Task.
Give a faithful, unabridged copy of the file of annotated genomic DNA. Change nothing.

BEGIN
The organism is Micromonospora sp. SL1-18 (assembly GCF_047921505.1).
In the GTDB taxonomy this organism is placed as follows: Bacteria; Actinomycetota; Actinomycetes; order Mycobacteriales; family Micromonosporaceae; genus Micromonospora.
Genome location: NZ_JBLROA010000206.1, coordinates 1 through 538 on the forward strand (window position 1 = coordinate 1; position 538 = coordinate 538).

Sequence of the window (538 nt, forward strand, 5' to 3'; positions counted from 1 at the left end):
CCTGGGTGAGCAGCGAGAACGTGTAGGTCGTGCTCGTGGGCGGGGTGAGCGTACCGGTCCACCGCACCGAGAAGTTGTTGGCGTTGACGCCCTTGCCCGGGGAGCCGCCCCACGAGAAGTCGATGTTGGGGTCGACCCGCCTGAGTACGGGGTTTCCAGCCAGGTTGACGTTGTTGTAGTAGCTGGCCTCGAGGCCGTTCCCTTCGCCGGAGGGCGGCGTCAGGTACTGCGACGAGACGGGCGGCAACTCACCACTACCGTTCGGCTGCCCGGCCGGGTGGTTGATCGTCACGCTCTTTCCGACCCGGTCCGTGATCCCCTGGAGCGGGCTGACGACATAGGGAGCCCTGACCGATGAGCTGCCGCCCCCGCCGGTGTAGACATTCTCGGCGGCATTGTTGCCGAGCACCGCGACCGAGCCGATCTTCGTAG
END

The organism is Micromonospora sp. SL1-18 (assembly GCF_047921505.1).
In the GTDB taxonomy this organism is placed as follows: Bacteria; Actinomycetota; Actinomycetes; order Mycobacteriales; family Micromonosporaceae; genus Micromonospora.
Genome location: NZ_JBLROA010000206.1, coordinates 1 through 538 on the forward strand (window position 1 = coordinate 1; position 538 = coordinate 538).

Sequence of the window (538 nt, forward strand, 5' to 3'; positions counted from 1 at the left end):
CCTGGGTGAGCAGCGAGAACGTGTAGGTCGTGCTCGTGGGCGGGGTGAGCGTACCGGTCCACCGCACCGAGAAGTTGTTGGCGTTGACGCCCTTGCCCGGGGAGCCGCCCCACGAGAAGTCGATGTTGGGGTCGACCCGCCTGAGTACGGGGTTTCCAGCCAGGTTGACGTTGTTGTAGTAGCTGGCCTCGAGGCCGTTCCCTTCGCCGGAGGGCGGCGTCAGGTACTGCGACGAGACGGGCGGCAACTCACCACTACCGTTCGGCTGCCCGGCCGGGTGGTTGATCGTCACGCTCTTTCCGACCCGGTCCGTGATCCCCTGGAGCGGGCTGACGACATAGGGAGCCCTGACCGATGAGCTGCCGCCCCCGCCGGTGTAGACATTCTCGGCGGCATTGTTGCCGAGCACCGCGACCGAGCCGATCTTCGTAG